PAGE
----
Bird lice (mallophaga)

Important note: The texts and photos offered on regarding the health and diseases of birds are meant as a source of information. Please always take your ill birds to an avian vet as fast as you can!
Bird louse at 4x magnification.
Bird louse at 4x magnification.

Feather lice belong to the group of ectoparasites. This is how parasites that live on the surface of the birds’ bodies are called. Within the class of insects, these tiny animals belong to the order Phthiraptera and they inhabit the plumage of their hosts. There they feed on the feathers and can cause visible damage to the plumage if they occur in large numbers. Several species of bird lice can be found in budgies and other pet birds, each affecting preferred bird species. And although there are several different species of bird lice, their habits are pretty similar, which is why they are described in this chapter together rather than at the specific species level. The photo near this paragraph shows a bird louse that has been living on a Wood Pigeon. It was taken using a microscope at 4x magnification.

Appearance of bird lice

Due to their body size, which is up to 3 mm, fully grown bird lice can be spotted with the naked eye, in case you get the chance to see them. Most species are dark, for example, gray or gray-brown. As is typical for insects, they have six legs and their bodies are elongated and slender. Bird lice are very shy of light and when exposed to it, they scurry under the feathers. For example, if you carefully spread an affected bird’s wing feathers, the lice will try to find shelter immediately. Larvae of feather lice are smaller than adult individuals. Very young larvae measure less than 1 mm. Therefore, they can usually only be detected by using a magnifying glass.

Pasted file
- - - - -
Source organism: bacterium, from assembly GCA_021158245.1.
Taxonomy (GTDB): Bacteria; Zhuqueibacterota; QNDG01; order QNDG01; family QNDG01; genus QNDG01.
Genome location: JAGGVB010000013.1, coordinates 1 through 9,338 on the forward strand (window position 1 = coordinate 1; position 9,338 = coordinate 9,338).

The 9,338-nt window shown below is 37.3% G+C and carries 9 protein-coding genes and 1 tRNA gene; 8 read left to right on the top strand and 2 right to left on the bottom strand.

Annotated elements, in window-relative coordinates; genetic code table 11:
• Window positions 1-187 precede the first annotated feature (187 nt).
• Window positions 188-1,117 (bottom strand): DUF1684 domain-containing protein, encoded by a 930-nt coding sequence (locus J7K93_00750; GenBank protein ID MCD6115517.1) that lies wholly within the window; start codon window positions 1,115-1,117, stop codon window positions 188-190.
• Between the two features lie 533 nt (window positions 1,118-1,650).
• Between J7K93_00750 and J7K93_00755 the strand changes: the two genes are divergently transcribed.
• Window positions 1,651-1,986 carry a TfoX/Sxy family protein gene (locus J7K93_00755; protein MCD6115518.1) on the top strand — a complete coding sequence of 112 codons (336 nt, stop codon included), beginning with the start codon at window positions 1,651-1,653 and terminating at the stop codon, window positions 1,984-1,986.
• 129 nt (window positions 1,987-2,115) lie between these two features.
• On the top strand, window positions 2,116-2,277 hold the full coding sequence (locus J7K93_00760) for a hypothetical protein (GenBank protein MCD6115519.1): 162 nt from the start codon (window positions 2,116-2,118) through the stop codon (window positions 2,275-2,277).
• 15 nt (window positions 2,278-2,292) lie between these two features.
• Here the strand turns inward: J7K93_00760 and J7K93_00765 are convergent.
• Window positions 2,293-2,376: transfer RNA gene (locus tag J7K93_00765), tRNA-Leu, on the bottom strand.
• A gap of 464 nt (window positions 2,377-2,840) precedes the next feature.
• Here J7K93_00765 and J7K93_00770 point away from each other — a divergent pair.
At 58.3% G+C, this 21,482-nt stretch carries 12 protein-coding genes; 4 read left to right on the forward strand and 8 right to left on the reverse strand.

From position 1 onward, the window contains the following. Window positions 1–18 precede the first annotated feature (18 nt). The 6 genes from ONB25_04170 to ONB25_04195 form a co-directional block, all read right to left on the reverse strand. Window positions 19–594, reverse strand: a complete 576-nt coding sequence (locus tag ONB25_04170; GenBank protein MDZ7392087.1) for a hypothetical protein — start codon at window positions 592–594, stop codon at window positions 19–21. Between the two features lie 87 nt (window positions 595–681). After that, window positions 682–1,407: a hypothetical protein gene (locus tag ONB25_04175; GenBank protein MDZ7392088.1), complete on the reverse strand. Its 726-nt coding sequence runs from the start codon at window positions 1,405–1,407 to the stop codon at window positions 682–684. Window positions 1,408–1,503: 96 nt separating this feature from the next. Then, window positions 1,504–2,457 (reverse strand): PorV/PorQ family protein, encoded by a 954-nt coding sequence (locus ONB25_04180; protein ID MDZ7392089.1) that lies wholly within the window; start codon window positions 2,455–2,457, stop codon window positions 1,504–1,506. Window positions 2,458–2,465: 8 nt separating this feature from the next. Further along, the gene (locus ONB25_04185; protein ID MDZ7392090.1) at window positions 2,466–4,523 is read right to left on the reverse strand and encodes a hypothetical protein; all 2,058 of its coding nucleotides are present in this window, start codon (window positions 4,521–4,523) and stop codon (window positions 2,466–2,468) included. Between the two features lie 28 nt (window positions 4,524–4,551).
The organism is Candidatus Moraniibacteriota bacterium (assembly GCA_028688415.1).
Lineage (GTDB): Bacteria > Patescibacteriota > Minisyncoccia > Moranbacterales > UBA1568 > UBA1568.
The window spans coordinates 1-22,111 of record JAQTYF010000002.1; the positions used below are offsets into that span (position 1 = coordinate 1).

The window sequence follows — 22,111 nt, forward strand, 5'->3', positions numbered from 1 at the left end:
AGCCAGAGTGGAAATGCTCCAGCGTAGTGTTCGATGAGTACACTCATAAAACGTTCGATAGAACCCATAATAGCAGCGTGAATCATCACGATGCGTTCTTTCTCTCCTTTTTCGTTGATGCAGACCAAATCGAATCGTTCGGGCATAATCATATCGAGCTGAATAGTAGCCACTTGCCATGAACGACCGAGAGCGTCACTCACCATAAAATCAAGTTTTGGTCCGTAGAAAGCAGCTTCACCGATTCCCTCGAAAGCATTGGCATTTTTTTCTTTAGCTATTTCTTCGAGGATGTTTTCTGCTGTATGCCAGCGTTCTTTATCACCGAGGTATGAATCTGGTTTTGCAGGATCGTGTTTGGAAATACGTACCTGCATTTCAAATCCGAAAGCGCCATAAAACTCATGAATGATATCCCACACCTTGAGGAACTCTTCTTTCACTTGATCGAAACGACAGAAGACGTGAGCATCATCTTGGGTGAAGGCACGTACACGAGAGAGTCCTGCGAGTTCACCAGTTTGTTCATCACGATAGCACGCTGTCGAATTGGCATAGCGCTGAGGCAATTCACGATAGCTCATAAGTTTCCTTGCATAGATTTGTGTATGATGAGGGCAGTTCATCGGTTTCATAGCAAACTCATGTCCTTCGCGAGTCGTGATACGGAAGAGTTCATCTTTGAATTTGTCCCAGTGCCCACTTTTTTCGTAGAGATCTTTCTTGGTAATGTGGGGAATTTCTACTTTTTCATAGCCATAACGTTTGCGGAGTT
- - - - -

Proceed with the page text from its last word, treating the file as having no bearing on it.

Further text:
Since these lice permanently live in the plumage, they also reproduce there. They stick their eggs, the so-called nits, in rows on the feather shafts or branches. Depending on the species of bird lice, the eggs develop into larvae in one to two weeks, so they hatch quite quickly. After hatching, the larvae turn into adult lice within about five weeks.

Adult bird louse on the tip of a wooden toothpick.
Adult bird louse on the tip of a wooden toothpick.
Federling-Larve auf einer Feder eines Wellensittichs.
Bird louse larva on a feather of a budgie.

Transmission of these parasites

Because bird lice cannot fly, they must be able to reach new hosts on foot. They can do this especially when an affected bird is in physical contact with another bird. Then the bird lice can easily climb from one animal to another and settle on the latter. If only male lice get onto a bird, they cannot reproduce and die after a while. Admittedly, they can cause feeding damage to the feathers during the time they spend in the plumage. But the infestation disappears by itself after some time. However, this is unlikely because in most cases, males and females get onto new hosts and reproduce there. Theoretically, by the way, it takes only one fertilized female to get onto a new host animal, lay eggs, and thus found a new population.

In severe infestations, it can also happen that affected birds frequently manipulate their plumage with their beaks and shake their feathers vigorously. As a result, bird lice can be flung through the air and land on birds in neighboring cages or aviaries. If the bird lice fall on the ground or branches instead, they will approach the birds in the vicinity and climb into their plumage. Thus, direct physical contact of an affected and another healthy bird is not required in each case to transmit bird lice. It may be sufficient that there are other birds around, for example being kept in the same room.